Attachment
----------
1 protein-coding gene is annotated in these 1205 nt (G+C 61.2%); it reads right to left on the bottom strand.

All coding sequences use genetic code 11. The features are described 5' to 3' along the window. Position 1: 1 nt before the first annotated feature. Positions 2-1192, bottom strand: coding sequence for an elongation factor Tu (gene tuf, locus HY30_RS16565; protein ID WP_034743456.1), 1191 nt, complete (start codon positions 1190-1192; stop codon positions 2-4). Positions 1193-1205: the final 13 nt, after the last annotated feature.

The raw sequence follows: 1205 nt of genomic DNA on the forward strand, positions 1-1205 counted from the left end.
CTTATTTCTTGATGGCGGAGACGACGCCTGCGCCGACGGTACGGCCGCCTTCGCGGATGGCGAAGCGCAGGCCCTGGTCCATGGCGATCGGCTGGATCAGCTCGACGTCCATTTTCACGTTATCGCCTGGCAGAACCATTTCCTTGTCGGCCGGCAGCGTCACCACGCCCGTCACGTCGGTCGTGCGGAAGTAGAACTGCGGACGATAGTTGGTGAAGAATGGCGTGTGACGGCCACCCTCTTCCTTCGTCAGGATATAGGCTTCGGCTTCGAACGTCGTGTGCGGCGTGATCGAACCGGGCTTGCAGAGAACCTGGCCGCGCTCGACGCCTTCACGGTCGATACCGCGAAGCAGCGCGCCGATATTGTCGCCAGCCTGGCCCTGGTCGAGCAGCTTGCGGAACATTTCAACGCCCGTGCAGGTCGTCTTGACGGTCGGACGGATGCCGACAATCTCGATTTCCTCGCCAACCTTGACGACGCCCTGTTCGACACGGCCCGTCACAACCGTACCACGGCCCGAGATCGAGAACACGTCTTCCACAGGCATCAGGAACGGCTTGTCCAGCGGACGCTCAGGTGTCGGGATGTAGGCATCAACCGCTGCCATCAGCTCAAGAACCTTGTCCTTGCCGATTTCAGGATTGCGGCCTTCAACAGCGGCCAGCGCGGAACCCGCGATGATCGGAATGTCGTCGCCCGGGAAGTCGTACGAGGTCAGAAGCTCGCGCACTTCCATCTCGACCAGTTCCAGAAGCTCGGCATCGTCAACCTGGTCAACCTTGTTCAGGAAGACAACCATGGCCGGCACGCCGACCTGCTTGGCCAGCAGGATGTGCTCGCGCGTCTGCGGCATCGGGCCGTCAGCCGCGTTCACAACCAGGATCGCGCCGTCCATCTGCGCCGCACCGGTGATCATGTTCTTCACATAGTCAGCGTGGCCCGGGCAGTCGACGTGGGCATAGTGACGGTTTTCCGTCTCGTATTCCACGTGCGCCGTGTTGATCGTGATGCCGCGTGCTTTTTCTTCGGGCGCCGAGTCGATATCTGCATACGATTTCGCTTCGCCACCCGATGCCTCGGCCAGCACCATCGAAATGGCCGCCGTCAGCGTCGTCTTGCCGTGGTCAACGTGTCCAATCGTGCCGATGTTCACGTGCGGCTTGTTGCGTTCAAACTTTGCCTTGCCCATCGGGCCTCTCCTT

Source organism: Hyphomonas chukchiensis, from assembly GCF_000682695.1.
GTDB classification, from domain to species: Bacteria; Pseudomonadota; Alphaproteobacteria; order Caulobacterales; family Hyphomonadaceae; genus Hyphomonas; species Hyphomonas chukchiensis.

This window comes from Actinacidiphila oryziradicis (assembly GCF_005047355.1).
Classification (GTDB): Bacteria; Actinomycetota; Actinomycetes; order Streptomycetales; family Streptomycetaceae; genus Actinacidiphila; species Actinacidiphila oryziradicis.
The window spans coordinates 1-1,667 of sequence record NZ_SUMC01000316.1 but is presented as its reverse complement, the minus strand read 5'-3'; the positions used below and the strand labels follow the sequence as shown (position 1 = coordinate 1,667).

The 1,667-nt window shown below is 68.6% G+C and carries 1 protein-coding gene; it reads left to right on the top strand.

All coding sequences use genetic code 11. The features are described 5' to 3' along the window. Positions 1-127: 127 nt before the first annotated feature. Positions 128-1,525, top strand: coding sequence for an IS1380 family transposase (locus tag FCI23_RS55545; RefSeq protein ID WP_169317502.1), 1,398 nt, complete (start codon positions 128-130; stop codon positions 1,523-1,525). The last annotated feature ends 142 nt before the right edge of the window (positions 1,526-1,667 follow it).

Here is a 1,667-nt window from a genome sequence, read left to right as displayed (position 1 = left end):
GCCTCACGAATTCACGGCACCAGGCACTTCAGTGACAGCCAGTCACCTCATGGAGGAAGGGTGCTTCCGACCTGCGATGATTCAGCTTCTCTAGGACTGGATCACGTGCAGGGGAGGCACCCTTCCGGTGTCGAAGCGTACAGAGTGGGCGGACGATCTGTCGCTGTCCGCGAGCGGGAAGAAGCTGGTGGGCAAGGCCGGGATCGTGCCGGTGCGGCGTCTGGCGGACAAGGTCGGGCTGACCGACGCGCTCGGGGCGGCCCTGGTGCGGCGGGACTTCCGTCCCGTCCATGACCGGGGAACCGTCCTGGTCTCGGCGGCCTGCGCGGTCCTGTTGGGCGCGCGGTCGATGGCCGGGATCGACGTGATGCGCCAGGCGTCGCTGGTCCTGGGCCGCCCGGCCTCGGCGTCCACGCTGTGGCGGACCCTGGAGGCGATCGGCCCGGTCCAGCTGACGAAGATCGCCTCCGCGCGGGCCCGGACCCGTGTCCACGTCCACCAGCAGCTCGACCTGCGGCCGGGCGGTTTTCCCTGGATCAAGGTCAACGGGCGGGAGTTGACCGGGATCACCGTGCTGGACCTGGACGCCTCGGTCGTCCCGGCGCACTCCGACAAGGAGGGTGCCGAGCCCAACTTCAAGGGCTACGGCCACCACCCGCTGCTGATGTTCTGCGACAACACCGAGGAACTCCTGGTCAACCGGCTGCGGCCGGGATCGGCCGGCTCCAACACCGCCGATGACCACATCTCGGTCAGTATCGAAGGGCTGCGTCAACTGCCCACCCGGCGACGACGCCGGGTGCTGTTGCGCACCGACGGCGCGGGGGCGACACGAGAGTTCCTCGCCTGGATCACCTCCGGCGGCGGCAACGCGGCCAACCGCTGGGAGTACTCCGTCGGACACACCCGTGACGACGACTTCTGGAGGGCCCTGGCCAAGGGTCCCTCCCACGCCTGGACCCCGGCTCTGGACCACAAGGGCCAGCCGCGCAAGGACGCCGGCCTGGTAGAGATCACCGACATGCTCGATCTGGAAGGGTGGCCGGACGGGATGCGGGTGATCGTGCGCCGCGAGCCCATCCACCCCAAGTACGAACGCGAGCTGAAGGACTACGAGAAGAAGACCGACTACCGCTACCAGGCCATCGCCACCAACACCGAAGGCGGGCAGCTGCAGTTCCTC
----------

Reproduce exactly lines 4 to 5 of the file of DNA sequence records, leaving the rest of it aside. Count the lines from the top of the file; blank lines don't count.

CTTATTTCTTGATGGCGGAGACGACGCCTGCGCCGACGGTACGGCCGCCTTCGCGGATGGCGAAGCGCAGGCCCTGGTCCATGGCGATCGGCTGGATCAGCTCGACGTCCATTTTCACGTTATCGCCTGGCAGAACCATTTCCTTGTCGGCCGGCAGCGTCACCACGCCCGTCACGTCGGTCGTGCGGAAGTAGAACTGCGGACGATAGTTGGTGAAGAATGGCGTGTGACGGCCACCCTCTTCCTTCGTCAGGATATAGGCTTCGGCTTCGAACGTCGTGTGCGGCGTGATCGAACCGGGCTTGCAGAGAACCTGGCCGCGCTCGACGCCTTCACGGTCGATACCGCGAAGCAGCGCGCCGATATTGTCGCCAGCCTGGCCCTGGTCGAGCAGCTTGCGGAACATTTCAACGCCCGTGCAGGTCGTCTTGACGGTCGGACGGATGCCGACAATCTCGATTTCCTCGCCAACCTTGACGACGCCCTGTTCGACACGGCCCGTCACAACCGTACCACGGCCCGAGATCGAGAACACGTCTTCCACAGGCATCAGGAACGGCTTGTCCAGCGGACGCTCAGGTGTCGGGATGTAGGCATCAACCGCTGCCATCAGCTCAAGAACCTTGTCCTTGCCGATTTCAGGATTGCGGCCTTCAACAGCGGCCAGCGCGGAACCCGCGATGATCGGAATGTCGTCGCCCGGGAAGTCGTACGAGGTCAGAAGCTCGCGCACTTCCATCTCGACCAGTTCCAGAAGCTCGGCATCGTCAACCTGGTCAACCTTGTTCAGGAAGACAACCATGGCCGGCACGCCGACCTGCTTGGCCAGCAGGATGTGCTCGCGCGTCTGCGGCATCGGGCCGTCAGCCGCGTTCACAACCAGGATCGCGCCGTCCATCTGCGCCGCACCGGTGATCATGTTCTTCACATAGTCAGCGTGGCCCGGGCAGTCGACGTGGGCATAGTGACGGTTTTCCGTCTCGTATTCCACGTGCGCCGTGTTGATCGTGATGCCGCGTGCTTTTTCTTCGGGCGCCGAGTCGATATCTGCATACGATTTCGCTTCGCCACCCGATGCCTCGGCCAGCACCATCGAAATGGCCGCCGTCAGCGTCGTCTTGCCGTGGTCAACGTGTCCAATCGTGCCGATGTTCACGTGCGGCTTGTTGCGTTCAAACTTTGCCTTGCCCATCGGGCCTCTCCTT

Source organism: Hyphomonas chukchiensis, from assembly GCF_000682695.1.